Management of acute kidney injury (AKI) in cirrhotics has undergone a paradigm change. We evaluated the impact of AKI persistence at 48 h on outcome in patients with acute on chronic liver failure (ACLF).
Consecutive patients with ACLF (n = 373) were prospectively followed. AKI was defined as increase in serum creatinine of 0.3 mg/dl or 1.5- to 2-fold from baseline. Persistent AKI was defined as nonresponsive AKI at 48 h with respect to admission serum creatinine.
AKI at admission was present in 177 (47.5 %) patients. At 48 h, 73 % patients had persistent AKI and 27 % had responsive AKI. High Model for End-Stage Liver Disease (MELD) (≥26) [p, odds ratio (OR), 95 % confidence interval (CI)] [<0.001, 3.65 (2.1-3.67)], systemic inflammatory response syndrome (SIRS) [0.03, 1.6 (1.02-21.6)], and age (≥42 years) [0.03, 1.84 (1.19-2.85)] were significant predictors of AKI persistence. Persistent AKI was associated with significantly higher in-hospital mortality [p < 0.001, hazard ratio (HR) 1.7, 95 % CI 1.32-2.27]. We further found a lower cutoff for serum creatinine of 1.14 mg/dl at 48 h with better sensitivity of 61 %, specificity of 61 %, and likelihood ratio (LR+) of 1.6, correctly classifying 61 %, as against the conventional cutoff of 1.5 mg/dl with sensitivity of 37 %, specificity of 57 %, and LR+ of 3.3, correctly classifying 56 %. This new cutoff also predicted mortality with higher odds (OR 2.4, 95 % CI 1.3-4.8) as compared with the conventional cutoff (OR 2.1, 95 % CI 1.1-4.1).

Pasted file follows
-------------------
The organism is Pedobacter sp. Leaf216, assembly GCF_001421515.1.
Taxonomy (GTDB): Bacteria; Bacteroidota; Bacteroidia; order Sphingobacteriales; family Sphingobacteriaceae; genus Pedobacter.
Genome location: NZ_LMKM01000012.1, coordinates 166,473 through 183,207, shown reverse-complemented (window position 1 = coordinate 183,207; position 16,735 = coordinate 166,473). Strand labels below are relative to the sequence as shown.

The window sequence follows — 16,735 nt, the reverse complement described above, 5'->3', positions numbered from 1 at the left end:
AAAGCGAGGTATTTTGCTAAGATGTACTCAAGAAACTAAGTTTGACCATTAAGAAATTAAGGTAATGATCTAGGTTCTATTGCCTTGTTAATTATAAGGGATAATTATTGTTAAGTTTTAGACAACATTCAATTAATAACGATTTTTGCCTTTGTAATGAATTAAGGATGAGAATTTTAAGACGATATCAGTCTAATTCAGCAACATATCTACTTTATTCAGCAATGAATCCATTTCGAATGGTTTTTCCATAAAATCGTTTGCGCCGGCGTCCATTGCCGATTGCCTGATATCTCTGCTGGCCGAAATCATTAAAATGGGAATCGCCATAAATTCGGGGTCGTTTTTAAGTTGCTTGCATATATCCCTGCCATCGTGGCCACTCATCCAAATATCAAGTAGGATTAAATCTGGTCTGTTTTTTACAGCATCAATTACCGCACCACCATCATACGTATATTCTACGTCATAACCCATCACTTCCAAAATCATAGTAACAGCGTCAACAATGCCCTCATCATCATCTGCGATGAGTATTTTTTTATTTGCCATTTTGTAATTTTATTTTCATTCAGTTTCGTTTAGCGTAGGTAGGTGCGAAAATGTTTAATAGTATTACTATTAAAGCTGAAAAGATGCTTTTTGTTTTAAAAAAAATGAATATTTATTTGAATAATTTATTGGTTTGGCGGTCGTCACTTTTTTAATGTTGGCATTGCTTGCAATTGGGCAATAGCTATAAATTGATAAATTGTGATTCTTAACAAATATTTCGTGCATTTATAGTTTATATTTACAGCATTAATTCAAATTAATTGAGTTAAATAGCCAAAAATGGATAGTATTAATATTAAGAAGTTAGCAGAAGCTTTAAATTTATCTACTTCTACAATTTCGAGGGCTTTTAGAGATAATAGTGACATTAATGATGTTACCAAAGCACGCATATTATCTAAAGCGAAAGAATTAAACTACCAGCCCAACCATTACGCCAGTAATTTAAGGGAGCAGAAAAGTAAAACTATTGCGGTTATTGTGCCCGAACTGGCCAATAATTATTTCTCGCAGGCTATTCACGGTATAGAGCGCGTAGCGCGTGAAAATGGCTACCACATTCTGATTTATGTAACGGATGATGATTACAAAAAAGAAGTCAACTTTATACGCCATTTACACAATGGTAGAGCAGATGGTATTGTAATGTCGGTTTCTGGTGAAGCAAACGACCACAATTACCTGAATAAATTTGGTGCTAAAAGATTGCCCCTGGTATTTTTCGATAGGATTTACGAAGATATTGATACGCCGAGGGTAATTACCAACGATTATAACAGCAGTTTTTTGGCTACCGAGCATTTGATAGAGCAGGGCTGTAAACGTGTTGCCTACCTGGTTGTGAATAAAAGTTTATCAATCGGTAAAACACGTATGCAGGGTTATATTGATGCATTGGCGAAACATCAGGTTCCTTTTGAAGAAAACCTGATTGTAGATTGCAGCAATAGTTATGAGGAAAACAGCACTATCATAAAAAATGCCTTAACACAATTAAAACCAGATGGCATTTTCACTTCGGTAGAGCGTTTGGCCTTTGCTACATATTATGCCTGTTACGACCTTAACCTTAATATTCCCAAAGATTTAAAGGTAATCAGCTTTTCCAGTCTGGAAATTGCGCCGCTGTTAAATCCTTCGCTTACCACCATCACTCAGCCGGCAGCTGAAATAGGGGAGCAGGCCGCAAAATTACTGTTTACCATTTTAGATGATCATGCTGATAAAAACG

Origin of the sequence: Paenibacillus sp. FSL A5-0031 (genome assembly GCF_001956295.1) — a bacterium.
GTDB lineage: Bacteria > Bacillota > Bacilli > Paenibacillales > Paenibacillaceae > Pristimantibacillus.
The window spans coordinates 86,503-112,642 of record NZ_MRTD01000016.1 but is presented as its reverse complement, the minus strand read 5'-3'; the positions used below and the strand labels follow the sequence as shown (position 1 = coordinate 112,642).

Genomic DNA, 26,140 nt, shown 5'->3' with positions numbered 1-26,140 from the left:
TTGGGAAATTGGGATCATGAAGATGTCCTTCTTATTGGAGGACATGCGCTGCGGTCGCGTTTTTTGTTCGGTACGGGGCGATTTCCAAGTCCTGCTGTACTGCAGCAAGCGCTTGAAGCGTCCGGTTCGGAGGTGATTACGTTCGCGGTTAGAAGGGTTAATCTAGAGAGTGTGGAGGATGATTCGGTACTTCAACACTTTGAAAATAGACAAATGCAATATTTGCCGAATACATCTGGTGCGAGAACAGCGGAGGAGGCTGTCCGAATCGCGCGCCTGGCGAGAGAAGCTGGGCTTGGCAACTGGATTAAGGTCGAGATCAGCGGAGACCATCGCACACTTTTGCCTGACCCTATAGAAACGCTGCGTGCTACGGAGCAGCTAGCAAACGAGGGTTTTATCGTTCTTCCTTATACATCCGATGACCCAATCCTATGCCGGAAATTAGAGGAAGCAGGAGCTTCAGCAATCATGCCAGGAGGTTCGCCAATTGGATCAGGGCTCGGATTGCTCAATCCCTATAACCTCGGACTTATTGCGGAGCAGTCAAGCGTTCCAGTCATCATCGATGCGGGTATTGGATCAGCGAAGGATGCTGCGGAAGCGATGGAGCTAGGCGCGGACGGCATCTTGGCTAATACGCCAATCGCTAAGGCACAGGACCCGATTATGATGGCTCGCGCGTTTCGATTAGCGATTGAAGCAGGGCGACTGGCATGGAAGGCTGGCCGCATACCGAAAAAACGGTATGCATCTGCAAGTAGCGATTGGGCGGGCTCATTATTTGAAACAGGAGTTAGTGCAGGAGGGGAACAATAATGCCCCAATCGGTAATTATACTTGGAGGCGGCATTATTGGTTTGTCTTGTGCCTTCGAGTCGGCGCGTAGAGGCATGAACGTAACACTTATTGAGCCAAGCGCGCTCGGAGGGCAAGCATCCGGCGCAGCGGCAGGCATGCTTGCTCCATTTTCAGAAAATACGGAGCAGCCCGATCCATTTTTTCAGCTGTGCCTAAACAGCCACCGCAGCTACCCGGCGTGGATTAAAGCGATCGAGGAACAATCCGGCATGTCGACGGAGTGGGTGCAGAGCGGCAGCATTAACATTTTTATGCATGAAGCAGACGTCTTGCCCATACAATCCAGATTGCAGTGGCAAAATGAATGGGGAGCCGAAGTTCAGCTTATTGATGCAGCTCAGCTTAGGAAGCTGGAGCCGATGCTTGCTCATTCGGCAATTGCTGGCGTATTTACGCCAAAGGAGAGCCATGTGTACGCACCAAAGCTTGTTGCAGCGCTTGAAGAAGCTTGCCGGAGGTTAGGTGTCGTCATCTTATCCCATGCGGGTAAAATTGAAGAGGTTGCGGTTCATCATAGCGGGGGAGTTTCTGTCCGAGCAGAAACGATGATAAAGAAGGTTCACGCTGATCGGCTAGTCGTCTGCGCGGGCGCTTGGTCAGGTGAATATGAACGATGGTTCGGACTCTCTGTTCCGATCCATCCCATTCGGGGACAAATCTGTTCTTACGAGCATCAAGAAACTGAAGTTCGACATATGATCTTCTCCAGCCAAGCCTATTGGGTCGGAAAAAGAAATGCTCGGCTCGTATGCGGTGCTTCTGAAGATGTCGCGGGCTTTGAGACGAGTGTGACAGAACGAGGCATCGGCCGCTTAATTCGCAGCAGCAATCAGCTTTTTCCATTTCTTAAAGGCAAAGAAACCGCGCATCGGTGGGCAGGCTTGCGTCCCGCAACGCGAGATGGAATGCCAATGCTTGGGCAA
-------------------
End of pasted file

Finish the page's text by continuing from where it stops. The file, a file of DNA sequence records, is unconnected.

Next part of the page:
AKI persistence at 48 h predicts mortality better than serum creatinine of 1.5 mg/dl in patients with ACLF. Serum creatinine value of 1.14 mg/dl and smaller increases in its value should be considered for risk stratification of patients with ACLF for interventional strategies.